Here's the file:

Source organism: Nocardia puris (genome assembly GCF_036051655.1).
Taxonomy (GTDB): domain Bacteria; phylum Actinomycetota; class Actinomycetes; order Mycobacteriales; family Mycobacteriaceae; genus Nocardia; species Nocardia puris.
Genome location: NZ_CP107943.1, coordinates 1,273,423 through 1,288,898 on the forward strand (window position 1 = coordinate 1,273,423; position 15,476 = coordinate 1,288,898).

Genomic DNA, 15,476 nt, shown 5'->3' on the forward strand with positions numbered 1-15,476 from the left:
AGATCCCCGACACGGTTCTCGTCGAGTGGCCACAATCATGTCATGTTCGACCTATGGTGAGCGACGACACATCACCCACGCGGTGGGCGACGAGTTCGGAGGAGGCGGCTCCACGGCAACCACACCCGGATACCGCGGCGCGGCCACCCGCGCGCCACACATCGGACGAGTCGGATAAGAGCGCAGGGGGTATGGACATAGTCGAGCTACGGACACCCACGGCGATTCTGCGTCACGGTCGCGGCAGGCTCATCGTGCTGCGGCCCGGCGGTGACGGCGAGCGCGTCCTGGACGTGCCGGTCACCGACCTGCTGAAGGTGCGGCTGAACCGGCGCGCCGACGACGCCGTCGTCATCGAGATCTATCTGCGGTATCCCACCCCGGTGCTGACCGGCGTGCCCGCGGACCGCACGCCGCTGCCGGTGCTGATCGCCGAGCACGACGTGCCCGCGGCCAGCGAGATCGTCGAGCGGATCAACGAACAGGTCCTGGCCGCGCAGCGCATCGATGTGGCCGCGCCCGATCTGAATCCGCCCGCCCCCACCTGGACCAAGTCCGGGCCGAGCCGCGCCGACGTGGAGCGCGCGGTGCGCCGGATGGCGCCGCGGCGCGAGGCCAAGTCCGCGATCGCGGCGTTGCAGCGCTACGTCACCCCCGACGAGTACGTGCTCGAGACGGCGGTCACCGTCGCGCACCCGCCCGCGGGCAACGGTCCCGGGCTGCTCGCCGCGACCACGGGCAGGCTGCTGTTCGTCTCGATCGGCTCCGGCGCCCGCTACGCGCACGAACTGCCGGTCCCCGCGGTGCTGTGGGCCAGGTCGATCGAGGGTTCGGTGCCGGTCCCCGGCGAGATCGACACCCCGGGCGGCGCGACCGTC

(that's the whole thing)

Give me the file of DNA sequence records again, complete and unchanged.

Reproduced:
Source organism: Nocardia puris (genome assembly GCF_036051655.1).
Taxonomy (GTDB): domain Bacteria; phylum Actinomycetota; class Actinomycetes; order Mycobacteriales; family Mycobacteriaceae; genus Nocardia; species Nocardia puris.
Genome location: NZ_CP107943.1, coordinates 1,273,423 through 1,288,898 on the forward strand (window position 1 = coordinate 1,273,423; position 15,476 = coordinate 1,288,898).

Genomic DNA, 15,476 nt, shown 5'->3' on the forward strand with positions numbered 1-15,476 from the left:
AGATCCCCGACACGGTTCTCGTCGAGTGGCCACAATCATGTCATGTTCGACCTATGGTGAGCGACGACACATCACCCACGCGGTGGGCGACGAGTTCGGAGGAGGCGGCTCCACGGCAACCACACCCGGATACCGCGGCGCGGCCACCCGCGCGCCACACATCGGACGAGTCGGATAAGAGCGCAGGGGGTATGGACATAGTCGAGCTACGGACACCCACGGCGATTCTGCGTCACGGTCGCGGCAGGCTCATCGTGCTGCGGCCCGGCGGTGACGGCGAGCGCGTCCTGGACGTGCCGGTCACCGACCTGCTGAAGGTGCGGCTGAACCGGCGCGCCGACGACGCCGTCGTCATCGAGATCTATCTGCGGTATCCCACCCCGGTGCTGACCGGCGTGCCCGCGGACCGCACGCCGCTGCCGGTGCTGATCGCCGAGCACGACGTGCCCGCGGCCAGCGAGATCGTCGAGCGGATCAACGAACAGGTCCTGGCCGCGCAGCGCATCGATGTGGCCGCGCCCGATCTGAATCCGCCCGCCCCCACCTGGACCAAGTCCGGGCCGAGCCGCGCCGACGTGGAGCGCGCGGTGCGCCGGATGGCGCCGCGGCGCGAGGCCAAGTCCGCGATCGCGGCGTTGCAGCGCTACGTCACCCCCGACGAGTACGTGCTCGAGACGGCGGTCACCGTCGCGCACCCGCCCGCGGGCAACGGTCCCGGGCTGCTCGCCGCGACCACGGGCAGGCTGCTGTTCGTCTCGATCGGCTCCGGCGCCCGCTACGCGCACGAACTGCCGGTCCCCGCGGTGCTGTGGGCCAGGTCGATCGAGGGTTCGGTGCCGGTCCCCGGCGAGATCGACACCCCGGGCGGCGCGACCGTC